Five Plea Deals Reached in Caesars Palace World Cup Gambling Case
Five of eight initial defendants in a prominent Las Vegas illegal gambling case have reached plea deals with prosecutors this week. The case features a ring of prominent Asian gambling “whales” who allegedly used their VIP connections to set up a boiler-room online gambling operation during the heart of last summer’s FIFA World Cup, which generated massive global gambling activity.
Two of the case’s more prominent defendants, Hui Tang, 44, and Richard Yong, 56, pled guilty today in US federal court. The pleas for Tang and Yong follow the pleadings of lesser defendants Yan Zhang, 41, Yung Keung Fan, 46, and Herman Chun Sang Yeung, 36, on Tuesday.
All five of the plea deals were part of an interconnected arrangement with prosecutors that required each of the five to plead guilty to resolve their respective cases. As part of the deal, charges against a sixth defendant, Richard Yong’s son Wai Kin will be dropped.
The five plea deals and one case dismissal leave only two defendants in the case who are scheduled to go to trial, the father and son pair of Paul and Darren Phua. “Paul” Phua (real name Wei Seng Phua) was alleged to be one of the leaders of the operation, following his reported deportation from Macau on similar charges just before his arrival in Las Vegas.
Both of the Phuas, along with the Yongs, are well known in the poker world for their frequent participation in high-stakes cash games in Macau, along with appearances elsewhere on the international poker scene.
The plea deals for each of the five defendants appearing in court this week call for probation, fines and forfeitures, with each of the defendants able to leave the US almost immediately. Hui Tang, whose name was on the villa rental that figured most actively in the disputed evidence presented to the court by investigators, agreed to a fine of $250,000 and a forfeiture of an additional $250,000 plus much of the electronic equipment seized from the villa he occupied at Caesars Palace. Tang pled guilty to a single charge of transmission of wagering information, a felony, with other counts dismissed.
Richard Yong, who rented another of the villas, agreed to a fine of $100,000 and a forfeiture of an additional $400,000 to resolve the charges against him. Yong pled guilty to a misdemeanor charge of accessory after the fact to transmission of wagering information.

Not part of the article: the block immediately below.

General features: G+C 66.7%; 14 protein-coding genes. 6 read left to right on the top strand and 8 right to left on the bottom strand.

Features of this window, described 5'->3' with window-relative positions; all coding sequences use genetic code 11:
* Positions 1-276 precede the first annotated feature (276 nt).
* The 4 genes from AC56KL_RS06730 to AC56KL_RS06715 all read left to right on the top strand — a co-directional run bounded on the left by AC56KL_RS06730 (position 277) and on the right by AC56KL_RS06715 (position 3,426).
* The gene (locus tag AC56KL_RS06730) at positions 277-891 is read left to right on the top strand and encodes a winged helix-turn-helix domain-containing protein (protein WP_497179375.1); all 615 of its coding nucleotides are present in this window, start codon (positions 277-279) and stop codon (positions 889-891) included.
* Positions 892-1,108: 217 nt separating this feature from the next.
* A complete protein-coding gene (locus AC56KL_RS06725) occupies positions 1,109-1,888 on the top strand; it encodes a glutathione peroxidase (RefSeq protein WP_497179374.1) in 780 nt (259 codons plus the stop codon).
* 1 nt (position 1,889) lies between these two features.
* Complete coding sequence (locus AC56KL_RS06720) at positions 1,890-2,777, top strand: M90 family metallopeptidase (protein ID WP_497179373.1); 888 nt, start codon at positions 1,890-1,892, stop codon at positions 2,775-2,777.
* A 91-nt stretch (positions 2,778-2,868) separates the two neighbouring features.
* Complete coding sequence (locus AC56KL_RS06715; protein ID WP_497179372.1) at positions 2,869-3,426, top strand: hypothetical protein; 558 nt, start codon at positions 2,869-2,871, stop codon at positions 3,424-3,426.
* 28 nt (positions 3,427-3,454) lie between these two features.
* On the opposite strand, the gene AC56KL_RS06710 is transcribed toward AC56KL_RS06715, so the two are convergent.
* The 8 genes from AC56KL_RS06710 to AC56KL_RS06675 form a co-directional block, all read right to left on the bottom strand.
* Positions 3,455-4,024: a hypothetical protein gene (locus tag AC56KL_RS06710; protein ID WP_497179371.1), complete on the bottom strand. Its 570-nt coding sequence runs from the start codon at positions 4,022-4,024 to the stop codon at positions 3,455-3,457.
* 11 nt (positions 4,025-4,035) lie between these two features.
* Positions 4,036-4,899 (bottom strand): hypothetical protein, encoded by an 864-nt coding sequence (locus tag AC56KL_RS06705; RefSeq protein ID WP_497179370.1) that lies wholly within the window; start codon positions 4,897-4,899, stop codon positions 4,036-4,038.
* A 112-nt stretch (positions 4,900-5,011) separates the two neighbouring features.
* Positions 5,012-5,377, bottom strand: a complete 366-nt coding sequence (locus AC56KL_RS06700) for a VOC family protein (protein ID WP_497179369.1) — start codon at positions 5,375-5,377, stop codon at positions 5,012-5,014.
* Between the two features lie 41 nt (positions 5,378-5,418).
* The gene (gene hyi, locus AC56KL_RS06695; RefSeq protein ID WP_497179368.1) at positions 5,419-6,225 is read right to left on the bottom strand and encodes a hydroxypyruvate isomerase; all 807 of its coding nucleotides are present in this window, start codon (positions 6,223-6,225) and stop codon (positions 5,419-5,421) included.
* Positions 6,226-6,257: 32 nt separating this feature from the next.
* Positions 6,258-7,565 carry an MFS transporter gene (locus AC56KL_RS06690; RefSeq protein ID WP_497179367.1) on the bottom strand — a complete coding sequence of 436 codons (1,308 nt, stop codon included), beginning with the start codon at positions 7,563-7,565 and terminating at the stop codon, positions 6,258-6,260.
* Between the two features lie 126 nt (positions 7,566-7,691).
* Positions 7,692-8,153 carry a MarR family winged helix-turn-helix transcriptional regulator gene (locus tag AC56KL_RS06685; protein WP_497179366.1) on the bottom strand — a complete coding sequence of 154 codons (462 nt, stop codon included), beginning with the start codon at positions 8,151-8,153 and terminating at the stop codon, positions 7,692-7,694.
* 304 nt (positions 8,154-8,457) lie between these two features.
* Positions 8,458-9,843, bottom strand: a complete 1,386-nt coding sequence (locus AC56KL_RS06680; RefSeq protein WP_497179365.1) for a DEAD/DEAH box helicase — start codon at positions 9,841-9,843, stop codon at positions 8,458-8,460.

Both men agreed to a five-year probation period, during which they will not be allowed to return to the United States.
The three defendants in the case who pled guilty on Tuesday, one woman and two men, also received the five-year probation term and will not be allowed to return to the United States during that team. Each of those three defendants was fined $100,000 and ordered to forfeit an additional $125,000 in resolution of the outstanding charges.
The completion of the plea deals with the five defendants and the dismissal of the sixth case leaves only the ongoing cases against the Phuas, who have retained high-profile legal representation, including celebrity Vegas attorney David Z. Chesnoff in their defense. The case against the Phuas hinges on the legality of the suspect search techniques used by FBI agents to gain access to the third villa in the case, which was rented by Paul Phua, in a Fourth Amendment issue regarding unlawful and misleading entry which has drawn the notice of mainstream news outlets. Prosecutors have admitted that FBI agents employed a complicated ruse to gain entry to the villas where Caesars Palace workers suspected the boiler-room operation was being run, posing as technicians and intentionally turning off high-speed internet access to the deluxe rooms.
The extent to which the same Fourth Amendment protections would have been extended to the case’s other six defendants will now never be tested in court. Hui Tang, whose name graced the Villa 8888 where the heart of the gambling business operation allegedly occurred, was also implicated directly in evidence seized from computers, including multiple occurrences seized from Skype chats of bettors’ action being guaranteed by “Brother Hui” [Tang].